Many academics expressed a belief that Trinity has betrayed the University community by withdrawing from the USS, consequently ostracising itself through its own actions. Professor Nick Gay, a member of the department of biochemistry, described the College’s decision as “stupid, arrogant, self-serving and uncollegial”.

Looking beyond Cambridge, many also argued that Trinity has betrayed the higher education sector at large, letting down the many other institutions which are members of the USS. Yaqoob argued that to leave the scheme is to go against the “interests of university staff and students all over the country”. Similarly, PhD Candidate Luke Hawksbee remarked that Cambridge colleges must recognise their responsibility to other higher education institutions, rather than “retreating to our own well-funded ivory tower at the expense of less fortunate colleagues and their students”.

The importance of collaborative approaches in higher education was frequently highlighted among the responses. As Professor Richard Farndale asserted: “We come to a university because we understand that the whole is greater than the sum of its parts.”

Many academics expressed further outrage at the £30m sum which Trinity will pay in order to leave the pensions scheme. Lee-Six commented that academics cannot “stand by and watch Trinity squander millions of pounds on the one hand, and threaten the stability and well-being of a sector already in grave decline, on the other”. Yaqoob remarked that he hoped the new incoming Trinity Master would “recognise that there are many, many better and more prudent things for the college to be spending £30m on than a decision that will ruin long standing relationships with Cambridge academics for no good reason”.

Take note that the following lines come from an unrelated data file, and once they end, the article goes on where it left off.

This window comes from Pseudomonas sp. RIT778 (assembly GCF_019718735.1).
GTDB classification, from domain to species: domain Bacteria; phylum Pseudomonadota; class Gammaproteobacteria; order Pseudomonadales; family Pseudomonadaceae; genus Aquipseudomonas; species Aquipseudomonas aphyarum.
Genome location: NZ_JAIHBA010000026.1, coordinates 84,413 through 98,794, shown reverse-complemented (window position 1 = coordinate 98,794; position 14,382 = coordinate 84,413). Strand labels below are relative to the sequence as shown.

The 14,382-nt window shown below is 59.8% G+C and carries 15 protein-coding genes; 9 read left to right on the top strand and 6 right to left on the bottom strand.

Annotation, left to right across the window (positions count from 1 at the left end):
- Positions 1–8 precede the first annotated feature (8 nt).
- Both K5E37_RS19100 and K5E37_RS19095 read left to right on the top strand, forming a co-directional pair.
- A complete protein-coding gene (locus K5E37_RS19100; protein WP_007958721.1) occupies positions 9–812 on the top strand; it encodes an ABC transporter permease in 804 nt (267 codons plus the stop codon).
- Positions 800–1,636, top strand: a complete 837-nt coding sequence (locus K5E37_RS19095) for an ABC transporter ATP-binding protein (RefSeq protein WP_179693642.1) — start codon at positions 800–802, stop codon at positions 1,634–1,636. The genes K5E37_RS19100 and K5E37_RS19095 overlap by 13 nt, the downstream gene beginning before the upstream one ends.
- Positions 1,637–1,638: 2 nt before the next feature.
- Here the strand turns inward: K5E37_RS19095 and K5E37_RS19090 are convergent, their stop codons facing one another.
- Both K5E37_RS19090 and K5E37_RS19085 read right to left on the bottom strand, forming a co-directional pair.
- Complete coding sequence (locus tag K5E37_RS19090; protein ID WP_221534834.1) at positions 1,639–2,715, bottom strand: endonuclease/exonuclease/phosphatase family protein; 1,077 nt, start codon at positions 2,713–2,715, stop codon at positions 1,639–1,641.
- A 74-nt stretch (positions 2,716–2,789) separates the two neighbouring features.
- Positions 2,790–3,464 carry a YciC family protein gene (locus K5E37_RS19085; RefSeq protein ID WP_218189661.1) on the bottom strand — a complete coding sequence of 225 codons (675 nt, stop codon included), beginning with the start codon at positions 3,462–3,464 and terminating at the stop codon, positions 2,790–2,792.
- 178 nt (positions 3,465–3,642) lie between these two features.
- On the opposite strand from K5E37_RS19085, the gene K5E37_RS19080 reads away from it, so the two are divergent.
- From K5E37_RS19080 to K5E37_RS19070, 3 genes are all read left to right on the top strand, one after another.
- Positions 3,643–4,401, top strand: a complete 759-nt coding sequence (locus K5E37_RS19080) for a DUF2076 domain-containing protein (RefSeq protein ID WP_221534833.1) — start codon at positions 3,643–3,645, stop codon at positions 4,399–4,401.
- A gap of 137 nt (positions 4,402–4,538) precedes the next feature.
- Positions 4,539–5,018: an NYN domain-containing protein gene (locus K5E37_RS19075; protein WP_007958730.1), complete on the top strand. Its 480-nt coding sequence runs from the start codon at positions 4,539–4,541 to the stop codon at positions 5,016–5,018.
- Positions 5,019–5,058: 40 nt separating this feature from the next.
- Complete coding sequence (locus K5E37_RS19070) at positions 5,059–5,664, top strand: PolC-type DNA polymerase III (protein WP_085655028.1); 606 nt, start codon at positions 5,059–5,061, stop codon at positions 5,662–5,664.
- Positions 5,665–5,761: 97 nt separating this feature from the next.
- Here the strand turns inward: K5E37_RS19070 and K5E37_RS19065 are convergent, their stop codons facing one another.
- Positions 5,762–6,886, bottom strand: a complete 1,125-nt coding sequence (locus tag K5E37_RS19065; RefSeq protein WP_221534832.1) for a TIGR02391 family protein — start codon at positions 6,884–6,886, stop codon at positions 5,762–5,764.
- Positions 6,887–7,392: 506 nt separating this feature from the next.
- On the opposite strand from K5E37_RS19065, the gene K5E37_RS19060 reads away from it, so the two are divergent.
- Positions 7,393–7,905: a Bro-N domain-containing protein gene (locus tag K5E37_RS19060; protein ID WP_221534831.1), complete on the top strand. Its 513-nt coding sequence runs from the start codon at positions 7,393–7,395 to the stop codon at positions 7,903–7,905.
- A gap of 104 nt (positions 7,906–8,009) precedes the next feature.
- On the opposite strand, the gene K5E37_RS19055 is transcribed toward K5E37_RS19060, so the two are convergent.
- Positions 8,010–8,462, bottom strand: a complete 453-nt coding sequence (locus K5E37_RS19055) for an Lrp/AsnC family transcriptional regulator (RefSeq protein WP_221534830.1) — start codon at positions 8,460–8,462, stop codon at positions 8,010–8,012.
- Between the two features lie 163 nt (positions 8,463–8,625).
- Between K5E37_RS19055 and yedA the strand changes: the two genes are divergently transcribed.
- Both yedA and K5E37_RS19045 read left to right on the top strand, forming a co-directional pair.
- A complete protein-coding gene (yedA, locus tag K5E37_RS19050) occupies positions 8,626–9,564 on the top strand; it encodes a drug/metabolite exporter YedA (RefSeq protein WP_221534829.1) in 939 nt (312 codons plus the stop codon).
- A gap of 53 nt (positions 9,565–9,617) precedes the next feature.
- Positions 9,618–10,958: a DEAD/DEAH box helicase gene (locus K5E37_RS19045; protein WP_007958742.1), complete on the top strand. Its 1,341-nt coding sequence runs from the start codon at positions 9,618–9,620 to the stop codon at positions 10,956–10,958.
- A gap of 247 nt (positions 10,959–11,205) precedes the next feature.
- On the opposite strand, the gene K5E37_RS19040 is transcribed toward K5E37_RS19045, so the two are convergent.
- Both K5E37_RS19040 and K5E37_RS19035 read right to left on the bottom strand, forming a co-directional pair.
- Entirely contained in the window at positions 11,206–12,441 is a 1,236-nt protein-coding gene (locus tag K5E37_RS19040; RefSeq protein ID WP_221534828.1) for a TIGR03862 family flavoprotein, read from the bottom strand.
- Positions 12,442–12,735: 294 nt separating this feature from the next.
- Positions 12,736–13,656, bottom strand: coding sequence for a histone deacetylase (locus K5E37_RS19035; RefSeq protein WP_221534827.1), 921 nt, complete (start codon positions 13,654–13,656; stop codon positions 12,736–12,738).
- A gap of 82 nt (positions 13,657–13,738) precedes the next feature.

Farndale noted that there are “not many bodies that can afford to throw away £30 million so lightly”,  describing Trinity’s decision as both “contemptuous and unnecessary”.

As a result of the boycott, students at Trinity may no longer be able to receive specialist teaching in certain subject areas. Responding to concerns about the potential consequences of this, Professor Sarah Colvin remarked: “Think about the many other students across Cambridge and the UK who might not be able to be supervised by specialists in their subjects in future because the academic teaching profession has stopped looking attractive.”